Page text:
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Since 1978, the cost of attending college in America has increased 1,120 percent. And as you can see in this infrographic the financial model for higher education looks broken, as tuition costs are rising faster than inflation. This infographic breaks down the small fortunes that students are investing in their academic lives—implicitly asking why it has to be this way, and explicitly advising future students on how to minimize their debt.
» via Fast Company
And don’t forget: your interest rates on your student loan debt is set to double on July 1.
Student services are growing, but mostly the government is defunding education. Additionally, athletics is a revenue generating system that puts its money towards paying $1 million salaries for head coaches (normally more than the president of the institution.
Colleges are non-profit organizations, but they have high operating costs. Many colleges work hard to reduce the cost for their students, only raising tuition slightly. Unfortunately, the state and federal governments don’t understand how colleges work. They say “tuition is so high, you don’t need our help” and then cut funding. The college has no choice but to raise tuition, or decrease services. If they decrease services, the become less competitive and attract less student.
An open letter to public education (x)
“Branding and academia may seem like uncomfortable bedfellows. Creating a brand is a fundamentally reductionist process, distilling complex concepts into short words and simple visuals, while academia celebrates detail and discourse.”
We need to stop worrying about brands, and start looking at online identity. This isn’t a billboard or advertisement; Schools use the internet for a large portion of their interactions with students. Yes it should reflect positively on the institution, but it is more complex than branding.
Here is a possible joint venture: Why don’t the professors help the teachers persuade public high schools to teach research with required projects? That might raise the quality of the first year of college in a way that would please AP teachers who see the students off and the college instructors who greet them.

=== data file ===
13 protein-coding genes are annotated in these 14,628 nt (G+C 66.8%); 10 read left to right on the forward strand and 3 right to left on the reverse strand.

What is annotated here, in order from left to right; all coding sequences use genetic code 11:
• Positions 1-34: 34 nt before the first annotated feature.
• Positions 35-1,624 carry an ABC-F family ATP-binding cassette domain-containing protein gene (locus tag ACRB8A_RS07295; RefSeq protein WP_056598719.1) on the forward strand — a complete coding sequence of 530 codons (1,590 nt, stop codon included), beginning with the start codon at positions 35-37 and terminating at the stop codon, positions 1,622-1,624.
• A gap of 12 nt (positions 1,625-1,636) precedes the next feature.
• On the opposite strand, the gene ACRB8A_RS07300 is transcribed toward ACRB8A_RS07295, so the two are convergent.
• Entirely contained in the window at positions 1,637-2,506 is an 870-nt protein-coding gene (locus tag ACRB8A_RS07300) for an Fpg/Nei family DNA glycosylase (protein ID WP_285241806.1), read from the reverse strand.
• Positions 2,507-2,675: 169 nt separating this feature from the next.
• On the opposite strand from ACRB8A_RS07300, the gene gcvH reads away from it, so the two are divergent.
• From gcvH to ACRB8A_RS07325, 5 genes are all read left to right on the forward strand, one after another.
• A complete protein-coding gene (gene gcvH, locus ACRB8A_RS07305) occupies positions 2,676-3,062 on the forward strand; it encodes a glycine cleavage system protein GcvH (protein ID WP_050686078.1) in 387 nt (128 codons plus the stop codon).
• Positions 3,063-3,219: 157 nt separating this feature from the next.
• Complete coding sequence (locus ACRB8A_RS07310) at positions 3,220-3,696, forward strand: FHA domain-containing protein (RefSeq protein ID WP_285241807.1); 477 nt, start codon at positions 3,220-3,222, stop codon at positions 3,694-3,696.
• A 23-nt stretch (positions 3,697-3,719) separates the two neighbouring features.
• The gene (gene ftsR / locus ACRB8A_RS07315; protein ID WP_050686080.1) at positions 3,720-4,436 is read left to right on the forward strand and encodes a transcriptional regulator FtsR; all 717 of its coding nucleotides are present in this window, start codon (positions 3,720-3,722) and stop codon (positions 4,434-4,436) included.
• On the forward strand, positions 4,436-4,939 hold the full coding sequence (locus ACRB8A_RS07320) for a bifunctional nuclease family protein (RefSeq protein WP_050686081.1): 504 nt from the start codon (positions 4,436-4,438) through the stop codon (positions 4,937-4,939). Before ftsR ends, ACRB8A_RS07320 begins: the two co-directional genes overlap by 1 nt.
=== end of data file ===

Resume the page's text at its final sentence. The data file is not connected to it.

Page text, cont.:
App Academy in San Francisco (and now New York) offers a 9-week, 90-hours-a-week boot camp to turn programming novices into code jockeys. They just graduated their second class last Friday. Of the fifteen students to graduate from the first class, fourteen have found jobs, co-founder Kush Patel says. Typical annual salary, he says: more than $80,000.
“We don’t want to charge up front because we feel pretty strongly about tying the payment to the outcome,” says Patel. “If they can’t find a job, we’ve screwed up somehow.”
New recruits signing up for App Academy promise to pay 15 percent of what they earn during their first year on the job, payable over the first six months after they start working. For the school, the math isn’t too shabby if they succeed at placing their students. If 15 students get jobs at $80,000 salaries, that works out to a $180,000 commission.
What do you think of this model? Would you consider this outcome based education, or college-income based education?
This is a school that is really investing in it’s students.